Order versus Disorder

In vivo Bone Formation within Osteoconductive Scaffolds

In modern biomaterial design the generation of an environment mimicking some of the extracellular matrix features is envisaged to support molecular cross-talk between cells and scaffolds during tissue formation/remodeling. In bone substitutes chemical biomimesis has been particularly exploited; conversely, the relevance of pre-determined scaffold architecture for regenerated bone outputs is still unclear. Thus we aimed to demonstrate that a different organization of collagen fibers within newly formed bone under unloading conditions can be generated by differently architectured scaffolds. An ordered and confined geometry of hydroxyapatite foams concentrated collagen fibers within the pores, and triggered their self-assembly in a cholesteric-banded pattern, resulting in compact lamellar bone. Conversely, when progenitor cells were loaded onto nanofibrous collagen-based sponges, new collagen fibers were distributed in a nematic phase, resulting mostly in woven isotropic bone. Thus specific biomaterial design relevantly contributes to properly drive collagen fibers assembly to target bone regeneration.



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S. Scaglione et al.:
Order versus Disorder: in vivo bone formation within osteoconductive scaffolds

Scientific Reports 2 (February 2012) 274, doi:10.1038/srep00274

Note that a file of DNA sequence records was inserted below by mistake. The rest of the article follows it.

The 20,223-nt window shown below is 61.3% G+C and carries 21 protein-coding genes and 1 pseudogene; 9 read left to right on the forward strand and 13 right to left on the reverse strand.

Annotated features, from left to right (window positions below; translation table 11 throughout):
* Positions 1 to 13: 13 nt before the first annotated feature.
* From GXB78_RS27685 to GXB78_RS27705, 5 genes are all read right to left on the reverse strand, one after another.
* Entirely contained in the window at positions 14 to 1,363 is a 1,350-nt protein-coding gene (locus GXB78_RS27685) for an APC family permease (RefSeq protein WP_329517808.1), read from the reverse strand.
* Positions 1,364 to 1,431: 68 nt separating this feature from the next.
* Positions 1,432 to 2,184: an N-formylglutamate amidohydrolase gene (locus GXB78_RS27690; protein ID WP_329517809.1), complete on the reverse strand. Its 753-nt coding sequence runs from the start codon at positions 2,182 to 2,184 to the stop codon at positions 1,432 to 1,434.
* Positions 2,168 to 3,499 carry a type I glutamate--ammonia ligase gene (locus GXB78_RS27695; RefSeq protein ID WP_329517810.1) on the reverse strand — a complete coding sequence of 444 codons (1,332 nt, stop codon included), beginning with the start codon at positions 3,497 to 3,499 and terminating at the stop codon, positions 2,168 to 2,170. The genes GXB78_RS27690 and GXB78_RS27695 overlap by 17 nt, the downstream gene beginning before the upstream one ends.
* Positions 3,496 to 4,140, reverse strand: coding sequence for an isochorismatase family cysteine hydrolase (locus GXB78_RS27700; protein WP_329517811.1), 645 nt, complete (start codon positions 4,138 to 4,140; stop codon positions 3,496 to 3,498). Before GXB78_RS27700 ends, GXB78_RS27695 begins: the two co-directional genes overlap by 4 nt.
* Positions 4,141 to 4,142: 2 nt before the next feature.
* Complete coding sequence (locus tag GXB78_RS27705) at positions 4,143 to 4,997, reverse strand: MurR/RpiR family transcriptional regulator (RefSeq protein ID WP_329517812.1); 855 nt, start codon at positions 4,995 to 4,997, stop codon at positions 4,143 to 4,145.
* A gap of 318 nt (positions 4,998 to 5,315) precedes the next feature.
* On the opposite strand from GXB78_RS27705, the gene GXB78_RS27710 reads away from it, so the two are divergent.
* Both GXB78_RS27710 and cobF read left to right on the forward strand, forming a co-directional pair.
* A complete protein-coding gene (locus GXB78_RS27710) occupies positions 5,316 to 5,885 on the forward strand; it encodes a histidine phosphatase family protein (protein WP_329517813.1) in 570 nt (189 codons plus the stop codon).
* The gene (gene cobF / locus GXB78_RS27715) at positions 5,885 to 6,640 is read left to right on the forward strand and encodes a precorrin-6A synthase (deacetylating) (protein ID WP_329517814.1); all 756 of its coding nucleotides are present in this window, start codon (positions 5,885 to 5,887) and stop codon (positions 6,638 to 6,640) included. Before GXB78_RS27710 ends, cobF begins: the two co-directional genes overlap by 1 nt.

Second harmonic generation (SHG) imaging microscopy was used to investigate the collagen matrix organization within bone tissue. A SHG and two-photon excitation fluorescence (2PEF) microscope was used for this study. The SHG/2PEF microscope was based on a Leica TCS STED CW, Resonant Scanner Spectral confocal scanning head (Leica Microsystems, Mannheim, Germany). The SHG is collected both in back-scattering (BSHG) and in a transmitted light configuration (forward second harmonic generation; FSHG). Since the excitation wavelength is set at 860 nm, the BSHG spectral component of interest, 415–445 nm, is selected by means of the Leica built-in prism based spectrophotometer, whereas the FSHG is selected by two filters, an IR blocking filter and a 430/30 nm band-pass color filter (HQ430/30 m, Chroma Technology Corp., Bellows Falls, VT, USA). All panels have been acquired using a 76 nm pixel size and a 100x 1.4 NA oil-immersion objective (HCX PL APO 100x/1.4 Oil, Leica Microsystems, Mannheim, Germany). SHG imaging was used to gather specific organizational motifs, such as the structure of endogenous collagen proteins26. Moreover, due to the coherent nature of SHG signal, the intensity of the output is proportional to the square of the local concentration of the proteins observed and is intrinsically 3D.

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